Knowing the Old Me Doesn’t Mean You Know the Real Me

Black-woman-smirkAlice Walker once said, “No person is your friend who demands your silence, or denies your right to grow.” I couldn’t agree with her more.

Over the years, I have decided that I have a major issue with people who attempt to shame others when they grow and change. I often cringe at sayings like, “Don’t forget, I knew you when you were nothing,” or “You grew up and now you think you’re better than somebody,” or, my personal favorite, “I’ve known you for a very long time. I know the real you.” These phrases are often spewed by childhood besties spurned by high-achieving friends who move away and never come back. Sometimes, exes like to use these colloquialisms to impose on old lovers who have found someone better. In the end though, the logical question is: why does the old me necessarily have to be the real me anyway? Personally, I would argue that it absolutely doesn’t and in most cases, it should never be.

I remember the first time someone said one of these things to me. They were angry with me for “changing” and wanting to leave home and go to college. In a moment of frustration and probably jealousy, they attempted to anchor me to their subjective measurements of my personhood by implying that the young woman I was becoming was somehow inauthentic. You know, because the person that I was at seventeen was clearly the person I was supposed to be for the rest of eternity. In this case, rather than affirming my need and desire to become something more than I had already been, this person lashed out at me in an attempt to delegitimize and undermine my aspirations. By telling me that my new self wasn’t “real,” they made me question the veracity of what was really just the natural progression of my life toward my goals.

After hearing words like these over and over again – usually at times when I was the proudest of my accomplishments and the attainment of my personal expectations – I began to realize the effect they were having on me. I shared my talents and strengths with others less and less for fear that they might be threatened by my dopeness. I pulled away from friends who expressed disappointment with their own lives so that they would not be a potential site of harm for me. In fact, I became so concerned about making sure that I wasn’t “changing” that I tried to remain friends with people who really added nothing to my life. Out of fear of losing the old me, I stop becoming the real me. And, I was pretty damn miserable.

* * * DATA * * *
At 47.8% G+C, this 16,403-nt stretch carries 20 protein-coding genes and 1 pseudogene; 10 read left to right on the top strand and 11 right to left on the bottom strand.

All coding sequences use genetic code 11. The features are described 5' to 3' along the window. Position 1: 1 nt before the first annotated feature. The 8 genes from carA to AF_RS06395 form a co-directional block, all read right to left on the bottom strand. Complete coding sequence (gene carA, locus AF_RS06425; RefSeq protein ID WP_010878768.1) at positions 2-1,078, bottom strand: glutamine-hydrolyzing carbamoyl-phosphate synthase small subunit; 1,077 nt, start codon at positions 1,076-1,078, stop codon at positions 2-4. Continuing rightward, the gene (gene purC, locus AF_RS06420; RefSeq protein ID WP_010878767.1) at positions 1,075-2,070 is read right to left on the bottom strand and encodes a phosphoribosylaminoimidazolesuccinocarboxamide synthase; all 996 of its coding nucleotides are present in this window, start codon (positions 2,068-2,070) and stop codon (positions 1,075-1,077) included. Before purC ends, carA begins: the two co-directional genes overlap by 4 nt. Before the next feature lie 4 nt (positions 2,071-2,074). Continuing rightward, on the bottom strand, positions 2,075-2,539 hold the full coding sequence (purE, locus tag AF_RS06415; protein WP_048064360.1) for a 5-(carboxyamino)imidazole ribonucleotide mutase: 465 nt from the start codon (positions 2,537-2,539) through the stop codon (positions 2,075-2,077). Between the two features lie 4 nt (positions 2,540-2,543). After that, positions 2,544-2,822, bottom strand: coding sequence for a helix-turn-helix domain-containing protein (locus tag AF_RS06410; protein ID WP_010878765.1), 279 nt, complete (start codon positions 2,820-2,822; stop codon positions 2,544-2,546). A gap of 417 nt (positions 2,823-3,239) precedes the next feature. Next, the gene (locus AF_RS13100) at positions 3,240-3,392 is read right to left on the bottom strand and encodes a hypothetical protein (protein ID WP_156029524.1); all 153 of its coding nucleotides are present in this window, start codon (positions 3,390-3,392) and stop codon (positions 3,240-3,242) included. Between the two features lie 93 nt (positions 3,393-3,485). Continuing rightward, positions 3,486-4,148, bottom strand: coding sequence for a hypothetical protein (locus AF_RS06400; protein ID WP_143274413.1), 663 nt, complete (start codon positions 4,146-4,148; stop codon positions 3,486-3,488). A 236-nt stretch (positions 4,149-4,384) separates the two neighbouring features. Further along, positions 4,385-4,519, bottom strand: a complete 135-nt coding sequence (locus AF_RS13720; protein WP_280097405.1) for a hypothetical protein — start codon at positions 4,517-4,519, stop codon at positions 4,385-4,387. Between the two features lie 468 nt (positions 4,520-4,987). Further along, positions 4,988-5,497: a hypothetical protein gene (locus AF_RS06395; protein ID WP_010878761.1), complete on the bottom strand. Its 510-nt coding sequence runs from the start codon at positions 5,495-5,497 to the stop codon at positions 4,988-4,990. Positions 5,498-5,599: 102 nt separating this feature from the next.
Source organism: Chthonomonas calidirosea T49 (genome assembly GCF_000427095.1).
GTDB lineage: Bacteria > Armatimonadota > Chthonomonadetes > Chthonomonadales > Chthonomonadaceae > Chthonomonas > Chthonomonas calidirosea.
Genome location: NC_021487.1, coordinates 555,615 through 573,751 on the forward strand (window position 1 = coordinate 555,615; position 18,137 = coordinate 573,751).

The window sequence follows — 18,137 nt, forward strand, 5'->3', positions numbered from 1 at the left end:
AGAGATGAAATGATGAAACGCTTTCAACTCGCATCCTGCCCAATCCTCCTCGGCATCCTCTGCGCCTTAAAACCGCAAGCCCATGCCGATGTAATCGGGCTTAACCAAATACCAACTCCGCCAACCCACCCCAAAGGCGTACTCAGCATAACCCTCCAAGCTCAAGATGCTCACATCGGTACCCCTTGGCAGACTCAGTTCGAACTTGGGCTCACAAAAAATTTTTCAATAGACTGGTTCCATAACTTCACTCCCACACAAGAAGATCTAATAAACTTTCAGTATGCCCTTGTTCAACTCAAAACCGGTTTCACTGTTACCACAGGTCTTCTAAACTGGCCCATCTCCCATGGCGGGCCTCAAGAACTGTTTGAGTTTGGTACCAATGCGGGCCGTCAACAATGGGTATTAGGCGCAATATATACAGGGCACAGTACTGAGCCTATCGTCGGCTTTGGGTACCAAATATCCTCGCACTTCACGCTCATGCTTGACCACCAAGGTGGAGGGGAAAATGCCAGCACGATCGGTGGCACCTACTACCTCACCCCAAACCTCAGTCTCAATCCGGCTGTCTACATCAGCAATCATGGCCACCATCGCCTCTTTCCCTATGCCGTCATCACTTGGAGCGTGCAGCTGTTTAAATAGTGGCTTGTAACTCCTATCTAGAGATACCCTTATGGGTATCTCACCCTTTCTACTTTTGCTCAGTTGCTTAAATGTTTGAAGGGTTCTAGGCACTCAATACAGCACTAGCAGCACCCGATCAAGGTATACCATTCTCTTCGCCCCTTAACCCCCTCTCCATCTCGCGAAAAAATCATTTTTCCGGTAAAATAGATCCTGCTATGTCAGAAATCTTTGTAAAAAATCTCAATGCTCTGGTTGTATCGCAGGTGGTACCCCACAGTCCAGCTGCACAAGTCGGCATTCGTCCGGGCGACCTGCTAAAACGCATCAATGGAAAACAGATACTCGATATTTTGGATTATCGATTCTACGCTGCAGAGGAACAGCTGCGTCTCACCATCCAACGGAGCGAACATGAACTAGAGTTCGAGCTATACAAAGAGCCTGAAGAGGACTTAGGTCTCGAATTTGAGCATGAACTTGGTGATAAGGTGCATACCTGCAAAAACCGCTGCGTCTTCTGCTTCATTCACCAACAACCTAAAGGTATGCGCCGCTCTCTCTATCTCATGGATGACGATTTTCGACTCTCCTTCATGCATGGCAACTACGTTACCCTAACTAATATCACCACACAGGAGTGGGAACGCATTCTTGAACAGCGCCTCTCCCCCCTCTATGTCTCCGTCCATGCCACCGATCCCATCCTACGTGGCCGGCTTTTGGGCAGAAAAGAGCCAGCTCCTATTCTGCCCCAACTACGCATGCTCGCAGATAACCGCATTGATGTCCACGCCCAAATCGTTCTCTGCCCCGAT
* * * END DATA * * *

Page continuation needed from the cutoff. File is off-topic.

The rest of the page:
Frankly, I find it highly suspect and extremely self-absorbed that anyone would assume that they are more of an expert on someone else’s personhood than that person is for themself. The notion that friends see the “real” you but you can’t implies that introspection and self-reflection are fruitless exercises. These messages also give undue power to potentially exploitive others who, in some cases, have much to gain from you never growing up and moving on in life. These are hard facts but they’re true.

Granted, much of this changed with age. Over time, I came to realize that if I was changing, it probably meant that the “me” that was there before probably wasn’t very real or permanent. I gave myself permission to be better than my old self. I held myself accountable to my dreams and stopped letting others dictate how the events of my life would play out. I stopped trying to preserve versions of myself that made others feel validated and started working on validating my own lived experiences. It was shortly after those changes that I realized who my true friends were.

Alice Walker was on the nose when she underscored that friends aren’t there to keep you from growing. If anything, they should be the first ones pushing you on planes, buying tickets to your events, attending your graduations, and cheerleading from whatever sideline happens to be framing your big moment. And, as a great friend, you should be more than willing to do the same for them.

But, no matter what, anyone who requires that those around them never change, evolve, or grow to be better isn’t really a friend. And, perhaps they are still just an old version of themself from which they are struggling to break free.

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Jenn M. Jackson

Co-Founder/Editor-in-Chief
Jenn M. Jackson, PhD is a co-Founder and Editor-in-Chief of Water Cooler Convos. She is a native of Oakland, CA. Jenn is a radical Black feminist scholar who believes none of us are free until all of us are free.